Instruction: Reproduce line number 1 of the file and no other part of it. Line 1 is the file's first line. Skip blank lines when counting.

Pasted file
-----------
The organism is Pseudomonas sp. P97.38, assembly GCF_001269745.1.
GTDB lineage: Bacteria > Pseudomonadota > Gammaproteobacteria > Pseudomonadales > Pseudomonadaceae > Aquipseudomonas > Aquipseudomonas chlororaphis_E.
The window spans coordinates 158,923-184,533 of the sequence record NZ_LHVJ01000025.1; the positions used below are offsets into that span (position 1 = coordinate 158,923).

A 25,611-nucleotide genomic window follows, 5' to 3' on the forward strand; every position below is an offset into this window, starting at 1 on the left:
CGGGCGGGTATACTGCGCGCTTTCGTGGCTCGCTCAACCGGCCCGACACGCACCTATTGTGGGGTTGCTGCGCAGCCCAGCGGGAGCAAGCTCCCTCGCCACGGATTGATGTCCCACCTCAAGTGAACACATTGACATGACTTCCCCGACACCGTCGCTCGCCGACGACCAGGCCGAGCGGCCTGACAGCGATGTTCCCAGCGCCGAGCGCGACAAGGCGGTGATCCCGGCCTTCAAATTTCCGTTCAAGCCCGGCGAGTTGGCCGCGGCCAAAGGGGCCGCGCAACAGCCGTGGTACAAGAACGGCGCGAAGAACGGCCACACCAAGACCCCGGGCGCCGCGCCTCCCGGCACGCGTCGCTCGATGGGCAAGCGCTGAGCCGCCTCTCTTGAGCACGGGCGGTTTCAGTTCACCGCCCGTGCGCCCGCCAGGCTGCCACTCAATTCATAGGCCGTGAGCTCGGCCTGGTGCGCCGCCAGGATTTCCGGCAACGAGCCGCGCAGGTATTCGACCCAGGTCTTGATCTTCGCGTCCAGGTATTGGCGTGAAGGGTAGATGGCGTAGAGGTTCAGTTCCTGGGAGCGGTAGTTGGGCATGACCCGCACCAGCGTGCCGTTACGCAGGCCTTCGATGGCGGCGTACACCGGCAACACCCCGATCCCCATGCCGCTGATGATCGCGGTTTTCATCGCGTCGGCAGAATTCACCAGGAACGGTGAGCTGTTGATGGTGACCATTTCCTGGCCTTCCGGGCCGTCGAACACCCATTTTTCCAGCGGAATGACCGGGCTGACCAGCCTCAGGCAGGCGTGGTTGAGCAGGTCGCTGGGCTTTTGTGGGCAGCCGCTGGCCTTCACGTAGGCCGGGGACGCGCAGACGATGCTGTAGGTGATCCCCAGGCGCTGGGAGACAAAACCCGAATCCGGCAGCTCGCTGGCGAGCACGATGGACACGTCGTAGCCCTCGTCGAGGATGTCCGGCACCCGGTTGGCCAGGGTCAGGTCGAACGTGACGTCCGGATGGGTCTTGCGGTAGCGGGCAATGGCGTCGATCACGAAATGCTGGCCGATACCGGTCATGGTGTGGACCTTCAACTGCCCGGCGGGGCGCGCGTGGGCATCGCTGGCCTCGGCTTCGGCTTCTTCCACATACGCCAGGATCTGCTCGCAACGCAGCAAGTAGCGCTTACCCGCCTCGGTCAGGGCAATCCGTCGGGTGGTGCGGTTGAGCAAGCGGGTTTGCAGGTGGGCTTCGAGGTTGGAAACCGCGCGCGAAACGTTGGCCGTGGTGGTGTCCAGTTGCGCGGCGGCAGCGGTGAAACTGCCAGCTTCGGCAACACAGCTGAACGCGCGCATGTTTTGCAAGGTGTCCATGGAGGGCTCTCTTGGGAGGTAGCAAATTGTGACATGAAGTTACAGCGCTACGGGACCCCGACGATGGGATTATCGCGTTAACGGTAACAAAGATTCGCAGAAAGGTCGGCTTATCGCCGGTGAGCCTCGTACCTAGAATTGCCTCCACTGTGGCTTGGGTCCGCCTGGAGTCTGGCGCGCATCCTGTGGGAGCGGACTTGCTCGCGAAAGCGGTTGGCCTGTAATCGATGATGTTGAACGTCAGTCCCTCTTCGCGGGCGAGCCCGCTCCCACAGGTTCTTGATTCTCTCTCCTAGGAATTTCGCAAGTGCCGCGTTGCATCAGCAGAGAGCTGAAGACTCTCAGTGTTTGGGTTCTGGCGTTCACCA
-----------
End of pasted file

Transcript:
The organism is Pseudomonas sp. P97.38, assembly GCF_001269745.1.